Foreign Policy Research Institute A Nation Must Think Before it Acts A Flaw in the Attorney General’s Policy Against Seizing Reporters’ Records

A Flaw in the Attorney General’s Policy Against Seizing Reporters’ Records

Just Security

The Department of Justice’s use of compulsory process to obtain information from journalists in criminal investigations has been much in the news after an outcry following revelations that the Trump Justice Department had secretly seized reporters’ telephone records in search of their sources during a 2017 leak investigation. Those disclosures, along with contemporaneous reports that the Justice Department also had subpoenaed information from Apple accounts maintained by Democratic lawmakers and staff in connection with a separate leak investigation, prompted Attorney General Merrick Garland to meet with senior executives from CNN, The New York Times and the Washington Post on June 14, 2021. Following that meeting, the publisher of the Times, A.G. Sulzberger, issued a statement calling for the Justice Department to “codify that it will no longer seize journalists’ records during leak investigations.” While Garland’s own comments were considered off the record under an agreement setting the parameters of the June 14th meeting, the Times’ newsroom lawyer, David McCraw, portrayed the discussion, centering on restricting the ability of leak investigators to pursue reporters’ data, as positive.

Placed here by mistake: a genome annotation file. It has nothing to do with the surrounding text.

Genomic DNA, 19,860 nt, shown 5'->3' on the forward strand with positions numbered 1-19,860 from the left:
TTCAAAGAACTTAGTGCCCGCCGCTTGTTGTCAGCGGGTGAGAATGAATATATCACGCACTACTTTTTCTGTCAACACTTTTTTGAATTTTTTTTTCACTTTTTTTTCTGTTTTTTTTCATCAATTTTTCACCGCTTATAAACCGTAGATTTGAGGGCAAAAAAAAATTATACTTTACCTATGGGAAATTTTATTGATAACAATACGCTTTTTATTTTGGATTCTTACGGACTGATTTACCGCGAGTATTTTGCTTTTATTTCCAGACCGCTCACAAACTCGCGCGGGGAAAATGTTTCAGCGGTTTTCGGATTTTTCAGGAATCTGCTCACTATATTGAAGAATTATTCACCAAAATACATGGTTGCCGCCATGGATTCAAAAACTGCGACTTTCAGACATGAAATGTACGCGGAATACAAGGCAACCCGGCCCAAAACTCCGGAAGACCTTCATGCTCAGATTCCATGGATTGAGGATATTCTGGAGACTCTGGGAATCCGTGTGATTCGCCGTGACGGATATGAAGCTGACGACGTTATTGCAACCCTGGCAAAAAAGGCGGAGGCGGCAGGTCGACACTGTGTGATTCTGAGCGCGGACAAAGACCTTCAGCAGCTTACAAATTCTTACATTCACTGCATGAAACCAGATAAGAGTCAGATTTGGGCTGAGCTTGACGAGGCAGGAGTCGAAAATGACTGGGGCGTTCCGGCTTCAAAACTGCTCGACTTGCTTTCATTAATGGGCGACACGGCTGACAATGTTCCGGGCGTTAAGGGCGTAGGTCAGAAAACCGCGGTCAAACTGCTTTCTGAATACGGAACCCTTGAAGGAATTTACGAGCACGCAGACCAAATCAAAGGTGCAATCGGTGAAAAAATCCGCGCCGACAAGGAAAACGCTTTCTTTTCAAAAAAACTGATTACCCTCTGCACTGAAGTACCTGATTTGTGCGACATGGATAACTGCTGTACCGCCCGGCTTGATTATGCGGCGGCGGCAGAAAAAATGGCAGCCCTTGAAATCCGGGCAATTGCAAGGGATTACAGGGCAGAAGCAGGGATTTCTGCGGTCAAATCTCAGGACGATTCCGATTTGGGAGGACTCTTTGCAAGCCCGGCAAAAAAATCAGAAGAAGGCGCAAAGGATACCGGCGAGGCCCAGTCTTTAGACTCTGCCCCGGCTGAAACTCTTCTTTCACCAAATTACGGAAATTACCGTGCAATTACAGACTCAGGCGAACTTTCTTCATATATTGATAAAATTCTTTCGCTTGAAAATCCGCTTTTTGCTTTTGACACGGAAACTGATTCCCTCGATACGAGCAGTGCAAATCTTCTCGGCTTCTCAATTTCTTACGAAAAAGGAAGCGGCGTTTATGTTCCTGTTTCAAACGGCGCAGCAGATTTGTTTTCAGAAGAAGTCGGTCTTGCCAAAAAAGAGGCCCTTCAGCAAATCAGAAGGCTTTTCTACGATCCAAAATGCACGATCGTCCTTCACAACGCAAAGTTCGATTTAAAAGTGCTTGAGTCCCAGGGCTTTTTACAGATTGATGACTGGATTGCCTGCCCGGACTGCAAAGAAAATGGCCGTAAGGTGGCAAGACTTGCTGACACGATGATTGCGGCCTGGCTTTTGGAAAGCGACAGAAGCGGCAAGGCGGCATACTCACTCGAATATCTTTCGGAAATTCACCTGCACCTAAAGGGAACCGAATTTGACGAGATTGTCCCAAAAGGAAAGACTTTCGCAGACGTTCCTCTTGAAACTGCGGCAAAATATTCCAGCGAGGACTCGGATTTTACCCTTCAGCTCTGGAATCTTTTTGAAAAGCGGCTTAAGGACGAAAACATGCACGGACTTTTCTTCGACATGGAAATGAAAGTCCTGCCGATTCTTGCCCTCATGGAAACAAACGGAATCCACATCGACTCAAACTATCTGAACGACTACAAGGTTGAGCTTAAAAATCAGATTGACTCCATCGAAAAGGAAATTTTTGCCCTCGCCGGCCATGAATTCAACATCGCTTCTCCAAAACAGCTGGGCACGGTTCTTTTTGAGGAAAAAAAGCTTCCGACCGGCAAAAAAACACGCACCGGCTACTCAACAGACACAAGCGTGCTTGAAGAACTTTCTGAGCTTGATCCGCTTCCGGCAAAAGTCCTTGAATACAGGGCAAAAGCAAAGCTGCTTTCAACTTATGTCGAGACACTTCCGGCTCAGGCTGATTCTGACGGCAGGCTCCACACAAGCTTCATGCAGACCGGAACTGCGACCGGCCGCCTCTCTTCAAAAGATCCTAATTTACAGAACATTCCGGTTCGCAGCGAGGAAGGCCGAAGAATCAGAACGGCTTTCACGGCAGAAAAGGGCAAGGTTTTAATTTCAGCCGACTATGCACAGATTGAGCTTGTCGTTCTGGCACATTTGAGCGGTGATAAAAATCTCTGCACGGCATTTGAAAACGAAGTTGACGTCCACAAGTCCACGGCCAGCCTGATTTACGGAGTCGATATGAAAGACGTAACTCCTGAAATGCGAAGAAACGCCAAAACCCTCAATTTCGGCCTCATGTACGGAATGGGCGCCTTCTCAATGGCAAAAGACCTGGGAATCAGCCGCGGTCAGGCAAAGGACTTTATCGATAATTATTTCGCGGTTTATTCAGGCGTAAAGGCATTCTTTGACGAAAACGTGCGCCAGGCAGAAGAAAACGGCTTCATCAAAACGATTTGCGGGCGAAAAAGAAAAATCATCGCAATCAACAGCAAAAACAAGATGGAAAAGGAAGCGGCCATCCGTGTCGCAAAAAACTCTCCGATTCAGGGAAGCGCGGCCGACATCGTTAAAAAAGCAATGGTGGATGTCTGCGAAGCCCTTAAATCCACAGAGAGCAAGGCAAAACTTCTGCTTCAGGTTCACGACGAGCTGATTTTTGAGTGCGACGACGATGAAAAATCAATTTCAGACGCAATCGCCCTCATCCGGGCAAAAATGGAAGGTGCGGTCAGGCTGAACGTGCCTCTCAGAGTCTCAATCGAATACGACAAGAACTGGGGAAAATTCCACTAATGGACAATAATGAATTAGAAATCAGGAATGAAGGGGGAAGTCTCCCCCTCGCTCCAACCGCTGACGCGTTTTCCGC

With all this as a prelude generating considerable pressure on the Attorney General to act, the Justice Department released a memorandum, dated July 19, 2021, directed to all levels of the federal prosecutorial chain and signed by Garland, clarifying departmental policy on the “Use of Compulsory Process to Obtain Information From, or Records of, Members of the News Media.”

Notably, the intense interest in the formulation of Justice Department policy regarding the seizure of journalists’ records or the compelled disclosure of their sources reflects the absence of a federal “shield law” affording such protection. While disappointing to many in the Fourth Estate, the First Amendment has never been judicially interpreted to afford constitutional protection against the compelled disclosure of records or the identity of sources and, though numerous states have enacted shield laws providing absolute or qualified protection to reporters’ notes or confidential sources, efforts by journalists and their supporters to secure similar protections at the federal level have never secured the requisite congressional approval. Consequently, the Justice Department standards n using compulsory process to acquire reporters’ records have historically been compiled as departmental policy and codified in the Code of Federal Regulations.

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